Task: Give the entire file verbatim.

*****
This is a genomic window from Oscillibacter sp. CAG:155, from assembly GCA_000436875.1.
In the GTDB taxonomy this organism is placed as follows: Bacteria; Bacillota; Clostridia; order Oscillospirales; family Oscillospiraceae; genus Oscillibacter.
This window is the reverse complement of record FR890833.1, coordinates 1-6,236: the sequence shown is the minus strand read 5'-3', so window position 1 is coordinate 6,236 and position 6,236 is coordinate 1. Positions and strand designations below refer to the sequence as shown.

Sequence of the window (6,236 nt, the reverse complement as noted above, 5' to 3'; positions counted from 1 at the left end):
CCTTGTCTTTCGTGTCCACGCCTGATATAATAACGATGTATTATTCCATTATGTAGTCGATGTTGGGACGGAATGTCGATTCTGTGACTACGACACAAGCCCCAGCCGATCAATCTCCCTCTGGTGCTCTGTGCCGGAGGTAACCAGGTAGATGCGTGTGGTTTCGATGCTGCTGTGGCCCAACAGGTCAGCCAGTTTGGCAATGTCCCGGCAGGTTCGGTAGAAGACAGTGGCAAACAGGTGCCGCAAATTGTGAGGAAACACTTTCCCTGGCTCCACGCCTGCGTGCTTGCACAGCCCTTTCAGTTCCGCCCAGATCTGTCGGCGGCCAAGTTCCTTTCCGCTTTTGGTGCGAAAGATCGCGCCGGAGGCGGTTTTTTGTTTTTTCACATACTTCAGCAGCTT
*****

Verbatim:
This is a genomic window from Oscillibacter sp. CAG:155, from assembly GCA_000436875.1.
In the GTDB taxonomy this organism is placed as follows: Bacteria; Bacillota; Clostridia; order Oscillospirales; family Oscillospiraceae; genus Oscillibacter.
This window is the reverse complement of record FR890833.1, coordinates 1-6,236: the sequence shown is the minus strand read 5'-3', so window position 1 is coordinate 6,236 and position 6,236 is coordinate 1. Positions and strand designations below refer to the sequence as shown.

Sequence of the window (6,236 nt, the reverse complement as noted above, 5' to 3'; positions counted from 1 at the left end):
CCTTGTCTTTCGTGTCCACGCCTGATATAATAACGATGTATTATTCCATTATGTAGTCGATGTTGGGACGGAATGTCGATTCTGTGACTACGACACAAGCCCCAGCCGATCAATCTCCCTCTGGTGCTCTGTGCCGGAGGTAACCAGGTAGATGCGTGTGGTTTCGATGCTGCTGTGGCCCAACAGGTCAGCCAGTTTGGCAATGTCCCGGCAGGTTCGGTAGAAGACAGTGGCAAACAGGTGCCGCAAATTGTGAGGAAACACTTTCCCTGGCTCCACGCCTGCGTGCTTGCACAGCCCTTTCAGTTCCGCCCAGATCTGTCGGCGGCCAAGTTCCTTTCCGCTTTTGGTGCGAAAGATCGCGCCGGAGGCGGTTTTTTGTTTTTTCACATACTTCAGCAGCTT